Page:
The Science Guys
Science Guys > March 2003
What generates all the heat during re-entry when the space shuttle returns to Earth?
The heroic deaths of the space shuttle Columbia’s seven astronauts raised many questions about the safety of the shuttle program. Teams of NASA investigators still are not sure what caused the shuttle to disintegrate in the Earth’s upper atmosphere. Re-entry is a particularly dangerous time for the shuttle, a time during which the shuttle experiences tremendous stress and high temperatures.
There are actually two different phenomena at work to heat the shuttle, compressive heating and friction.
Perhaps you have noticed when you use a bicycle pump that the fitting at the end of the pump gets very hot, very quickly. That heat comes primarily from the action of your muscles pushing on a plunger and compressing the air in the pump. When air (or any gas, for that matter) is compressed it heats up; conversely when it expands it cools.
Now consider the re-entry of the space shuttle or the fall of a meteor through our atmosphere. Initially, the shuttle moves around Earth in the emptiness of space at a tremendous speed. The astronauts slow down by firing some thrusters and gravity begins to pull the shuttle to a lower orbit. As the shuttle gets lower, it eventually begins to plow through the Earth’s atmosphere at initial speed of about 17,000 miles per hour! During re-entry, the shuttle is going so fast, it compresses the air ahead of it. The compression of the air layers near the leading edges of the shuttle is quick, causing the temperature of the air to rise to as high as 3000 degrees Fahrenheit! Being in contact with the shuttle, it heats the shuttle’s surface. Normally, this high temperature will melt almost any material- from the rock of a meteor to the metal skin of a space shuttle. Thus, the shuttle needs a layer of insulation.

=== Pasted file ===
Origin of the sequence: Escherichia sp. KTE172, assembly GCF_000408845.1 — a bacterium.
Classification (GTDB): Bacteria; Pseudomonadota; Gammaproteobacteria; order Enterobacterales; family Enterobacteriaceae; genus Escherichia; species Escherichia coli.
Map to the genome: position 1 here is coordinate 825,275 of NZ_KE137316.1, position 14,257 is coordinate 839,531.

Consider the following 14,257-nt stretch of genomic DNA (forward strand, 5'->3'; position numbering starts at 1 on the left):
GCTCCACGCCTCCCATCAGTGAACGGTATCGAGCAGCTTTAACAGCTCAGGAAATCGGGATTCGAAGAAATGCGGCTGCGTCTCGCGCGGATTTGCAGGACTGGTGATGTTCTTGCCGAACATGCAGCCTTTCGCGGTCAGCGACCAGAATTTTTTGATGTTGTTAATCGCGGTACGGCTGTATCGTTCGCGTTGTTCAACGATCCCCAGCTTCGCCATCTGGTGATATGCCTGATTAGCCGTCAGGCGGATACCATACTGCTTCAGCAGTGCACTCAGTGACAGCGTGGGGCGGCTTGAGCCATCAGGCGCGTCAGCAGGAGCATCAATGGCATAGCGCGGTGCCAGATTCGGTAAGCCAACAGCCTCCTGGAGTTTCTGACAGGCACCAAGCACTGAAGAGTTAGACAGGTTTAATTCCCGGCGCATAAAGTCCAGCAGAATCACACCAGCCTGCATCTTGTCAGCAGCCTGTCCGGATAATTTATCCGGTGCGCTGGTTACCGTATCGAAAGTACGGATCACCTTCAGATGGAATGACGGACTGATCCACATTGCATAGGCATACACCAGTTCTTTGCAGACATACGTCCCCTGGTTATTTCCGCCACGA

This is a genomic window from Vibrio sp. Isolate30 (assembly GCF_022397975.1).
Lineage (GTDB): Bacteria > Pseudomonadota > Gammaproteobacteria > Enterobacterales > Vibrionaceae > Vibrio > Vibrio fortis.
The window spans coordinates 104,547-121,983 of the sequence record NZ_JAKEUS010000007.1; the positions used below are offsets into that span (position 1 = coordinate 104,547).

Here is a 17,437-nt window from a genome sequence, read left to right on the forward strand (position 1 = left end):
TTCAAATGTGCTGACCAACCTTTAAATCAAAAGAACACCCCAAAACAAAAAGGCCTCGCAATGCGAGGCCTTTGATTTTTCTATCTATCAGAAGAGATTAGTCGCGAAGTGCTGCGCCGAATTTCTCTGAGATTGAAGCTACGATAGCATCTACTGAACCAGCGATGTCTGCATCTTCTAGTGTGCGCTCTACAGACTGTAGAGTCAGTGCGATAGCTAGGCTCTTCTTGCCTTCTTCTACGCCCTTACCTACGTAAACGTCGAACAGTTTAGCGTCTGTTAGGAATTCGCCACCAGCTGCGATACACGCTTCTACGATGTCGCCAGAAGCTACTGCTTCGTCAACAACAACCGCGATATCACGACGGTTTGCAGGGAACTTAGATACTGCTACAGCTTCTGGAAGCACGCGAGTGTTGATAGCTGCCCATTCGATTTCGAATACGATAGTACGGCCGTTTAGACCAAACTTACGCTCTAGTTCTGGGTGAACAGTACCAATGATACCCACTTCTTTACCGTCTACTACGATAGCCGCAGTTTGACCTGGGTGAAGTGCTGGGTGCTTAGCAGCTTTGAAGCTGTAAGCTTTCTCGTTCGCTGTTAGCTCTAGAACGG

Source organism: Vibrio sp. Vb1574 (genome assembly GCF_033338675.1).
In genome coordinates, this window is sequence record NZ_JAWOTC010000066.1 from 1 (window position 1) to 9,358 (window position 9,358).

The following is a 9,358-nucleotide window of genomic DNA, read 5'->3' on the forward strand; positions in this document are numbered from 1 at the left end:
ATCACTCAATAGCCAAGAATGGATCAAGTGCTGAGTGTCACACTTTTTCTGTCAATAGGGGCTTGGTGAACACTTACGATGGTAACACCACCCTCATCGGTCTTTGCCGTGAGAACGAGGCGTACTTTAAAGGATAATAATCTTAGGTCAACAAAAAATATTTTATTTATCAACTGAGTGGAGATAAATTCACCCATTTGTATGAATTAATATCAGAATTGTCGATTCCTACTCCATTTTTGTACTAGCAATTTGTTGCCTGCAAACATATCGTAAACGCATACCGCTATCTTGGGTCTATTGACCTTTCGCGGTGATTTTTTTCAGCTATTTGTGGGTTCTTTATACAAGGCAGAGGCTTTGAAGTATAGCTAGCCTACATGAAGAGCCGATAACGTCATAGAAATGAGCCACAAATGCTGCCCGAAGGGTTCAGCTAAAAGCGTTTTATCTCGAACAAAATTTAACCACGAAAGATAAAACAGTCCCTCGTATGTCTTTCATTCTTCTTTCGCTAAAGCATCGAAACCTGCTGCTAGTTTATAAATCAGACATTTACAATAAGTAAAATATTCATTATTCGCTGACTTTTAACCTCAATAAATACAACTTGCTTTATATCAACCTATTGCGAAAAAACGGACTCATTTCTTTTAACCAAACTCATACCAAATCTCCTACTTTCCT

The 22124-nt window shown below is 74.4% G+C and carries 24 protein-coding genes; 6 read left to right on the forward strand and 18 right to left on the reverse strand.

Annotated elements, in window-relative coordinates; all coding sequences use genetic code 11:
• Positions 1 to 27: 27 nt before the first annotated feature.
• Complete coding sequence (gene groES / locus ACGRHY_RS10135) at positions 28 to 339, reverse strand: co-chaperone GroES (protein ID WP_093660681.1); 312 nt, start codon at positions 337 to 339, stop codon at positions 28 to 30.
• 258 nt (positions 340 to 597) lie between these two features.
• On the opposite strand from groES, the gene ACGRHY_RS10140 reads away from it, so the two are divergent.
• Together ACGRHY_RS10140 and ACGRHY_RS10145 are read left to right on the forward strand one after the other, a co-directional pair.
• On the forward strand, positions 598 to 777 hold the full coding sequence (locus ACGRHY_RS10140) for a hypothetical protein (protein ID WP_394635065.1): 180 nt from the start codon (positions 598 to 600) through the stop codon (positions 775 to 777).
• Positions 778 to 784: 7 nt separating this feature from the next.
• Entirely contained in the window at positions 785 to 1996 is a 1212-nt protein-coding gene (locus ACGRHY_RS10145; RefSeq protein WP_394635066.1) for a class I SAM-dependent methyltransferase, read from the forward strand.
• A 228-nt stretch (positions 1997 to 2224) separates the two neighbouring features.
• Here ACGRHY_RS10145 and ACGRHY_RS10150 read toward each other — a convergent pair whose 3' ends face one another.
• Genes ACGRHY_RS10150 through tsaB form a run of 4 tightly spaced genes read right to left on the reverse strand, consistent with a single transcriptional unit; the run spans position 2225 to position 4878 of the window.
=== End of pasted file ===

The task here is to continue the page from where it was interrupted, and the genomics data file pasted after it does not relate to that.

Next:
The shuttle enters or "attacks" the atmosphere at such an angle that its nose and underside contacts and compresses the air and absorbs most of the heat generated. On the underside are incredibly heat resistant, insulating silica tiles. They conduct heat very poorly and thus keep heat from penetrating to the metal skin of the shuttle. Without the tiles, the 3000 degree air touching the shuttle’s metal skin would melt through it. The shuttle can lose an occasional tile and not incur much heat damage. However, if many tiles are missing the heat can do severe damage. Friction also creates heat as the air molecules rub across the shuttle’s surface. This further contributes to the heat the shuttle must endure.
The space shuttle uses 30 year old technology. Modern rockets have fewer parts and better materials. Using this advanced technology, NASA is now designing a safer, next generation ’space plane’ that may be in use in 10 years.